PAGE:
Karen Griffiths rushed from NSW to New Zealand as soon as she learned her son Jason had likely been caught up in the explosion on Whakaari White Island.
Jason, 33, had been on a cruise with eight friends, including Karla Mathews and Rick Elzer who were also on the island when it erupted on December 9, 2019.
But in the hours after news broke of the unfolding disaster, Karen and her husband Craig – who were at their Sawtell home, on the Mid-North Coast – had difficulty finding out if their son was safe.
“I saw it on the news and I just thought, ‘I hope it’s not Jason’,” she said.
Court proceedings against 13 parties, including three individuals, are expected to begin in the Auckland District Court on Friday, as WorkSafe New Zealand pursues charges over potential breaches.
While the names of the parties have not yet been released, two government agencies have been revealed to be among those facing charges, including GNS Science and the National Emergency Management Agency.
Ms Griffiths said her husband was on the phone to cruise operator Royal Caribbean trying to locate their son, when the line went dead.
“I ended up giving the phone call to Craig and I heard him saying, ‘What are you doing to look for Jason?’ and then they hung up on him,” she said.
“You don’t hang up on someone who’s trying to find their son, that’s just horrible.
“If it wasn’t for Jason’s friend Daniel, we wouldn’t have known anything.”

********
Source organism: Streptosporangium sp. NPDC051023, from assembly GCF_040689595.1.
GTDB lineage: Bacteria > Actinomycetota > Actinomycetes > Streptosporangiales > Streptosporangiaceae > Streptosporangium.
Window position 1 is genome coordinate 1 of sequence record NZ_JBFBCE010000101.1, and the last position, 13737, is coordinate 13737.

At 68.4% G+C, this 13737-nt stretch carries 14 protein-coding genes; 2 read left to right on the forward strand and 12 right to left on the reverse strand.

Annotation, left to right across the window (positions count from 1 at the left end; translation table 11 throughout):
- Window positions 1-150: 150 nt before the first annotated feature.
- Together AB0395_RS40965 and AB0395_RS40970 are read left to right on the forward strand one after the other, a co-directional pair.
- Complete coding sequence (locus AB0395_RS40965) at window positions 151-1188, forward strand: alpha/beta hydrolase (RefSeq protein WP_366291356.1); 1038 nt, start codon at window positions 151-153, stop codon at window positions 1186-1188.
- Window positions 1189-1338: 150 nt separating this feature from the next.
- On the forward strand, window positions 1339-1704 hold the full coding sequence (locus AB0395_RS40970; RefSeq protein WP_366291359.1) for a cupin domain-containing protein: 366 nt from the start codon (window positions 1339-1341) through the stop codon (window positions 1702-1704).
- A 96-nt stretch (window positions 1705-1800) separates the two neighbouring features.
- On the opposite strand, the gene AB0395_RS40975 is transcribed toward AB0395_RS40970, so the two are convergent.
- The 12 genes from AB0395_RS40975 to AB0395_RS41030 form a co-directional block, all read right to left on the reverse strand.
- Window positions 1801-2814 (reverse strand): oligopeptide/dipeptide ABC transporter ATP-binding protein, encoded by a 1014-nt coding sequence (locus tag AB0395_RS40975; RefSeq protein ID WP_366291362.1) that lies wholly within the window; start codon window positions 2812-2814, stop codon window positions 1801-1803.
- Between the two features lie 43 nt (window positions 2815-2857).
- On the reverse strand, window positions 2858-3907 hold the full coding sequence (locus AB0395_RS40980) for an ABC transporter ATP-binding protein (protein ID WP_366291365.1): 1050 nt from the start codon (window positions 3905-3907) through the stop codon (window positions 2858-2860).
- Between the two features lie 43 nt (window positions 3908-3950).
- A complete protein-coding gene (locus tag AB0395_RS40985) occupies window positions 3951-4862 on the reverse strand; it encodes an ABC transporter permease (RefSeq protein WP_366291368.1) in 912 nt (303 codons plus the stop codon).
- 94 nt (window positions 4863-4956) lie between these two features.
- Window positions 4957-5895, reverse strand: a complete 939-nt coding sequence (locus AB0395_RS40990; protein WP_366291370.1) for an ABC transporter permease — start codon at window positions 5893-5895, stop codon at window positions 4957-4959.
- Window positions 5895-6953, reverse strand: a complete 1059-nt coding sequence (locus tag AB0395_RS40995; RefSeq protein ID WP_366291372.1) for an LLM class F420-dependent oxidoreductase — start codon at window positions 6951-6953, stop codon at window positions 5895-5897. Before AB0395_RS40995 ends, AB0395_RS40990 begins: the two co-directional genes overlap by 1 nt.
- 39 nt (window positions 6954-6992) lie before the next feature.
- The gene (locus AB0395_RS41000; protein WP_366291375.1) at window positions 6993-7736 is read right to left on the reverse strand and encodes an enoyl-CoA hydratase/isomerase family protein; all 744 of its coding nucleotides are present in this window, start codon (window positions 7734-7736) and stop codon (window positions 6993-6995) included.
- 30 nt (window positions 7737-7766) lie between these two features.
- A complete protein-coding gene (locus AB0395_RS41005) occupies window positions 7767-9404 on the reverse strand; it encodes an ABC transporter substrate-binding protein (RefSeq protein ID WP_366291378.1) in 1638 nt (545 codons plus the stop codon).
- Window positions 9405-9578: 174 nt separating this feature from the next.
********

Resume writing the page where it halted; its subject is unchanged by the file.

She spent six hours by Jason’s side at Middlemore Hospital in Auckland, before he died from injuries sustained in the blast.
A total of 22 people died and scores of others were injured, requiring painstaking treatments.
To date, the only compensation the Griffiths family has received is a refund of their son’s cruise ticket and access to free counselling.
“He loved everyone – he’d do anything for anyone,” Mrs Griffiths said.
“Everyone at his workplace at Woolworths at Toormina just loved him.
“If someone needed a hand with their computer he’d just go help them because he was good with that sort of stuff.
“He did not have a bad bone in his body.”
The first of the proceedings are expected to be largely procedural ahead of full hearings in the coming months.
Mrs Griffiths said she was “not holding her breath” for answers but was glad it was underway.
“I just don’t want that island reopened at all,” she said.
“I want it to be closed down completely.
“If anyone wants to look at it, they should look at it from 1 kilometre away where they can see it, but nowhere close to where you can lose your life.
“That’s a memorial for the 22 people who lost their lives – don’t open it back up.”
Survivor shares long road to recovery
Among the survivors is Melbourne’s Stephanie Browitt, who was on Whakaari White Island with her father Paul and sister Krystal, who both later died.
Ms Browitt has shared her recovery journey on social media, thanking supporters for their encouragement.
“I am not going to allow my amputations to stop me from completing everyday tasks and more,” she said in a recent Instagram post.
“I have my goals set and once I achieve them I make a new one to reach.
“Nothing is going to get in my way.
“As mentioned previously, my hands were one of the worst burns The Alfred [hospital] had seen.
“They were burnt so deep that my tendons were exposed and amputating my whole hands were definitely on the table.
“How I went from point A to B, when it looks like such an impossible task, is honestly a miracle.
“What The Alfred team did to save my hands are a miracle, something I will always be grateful for.”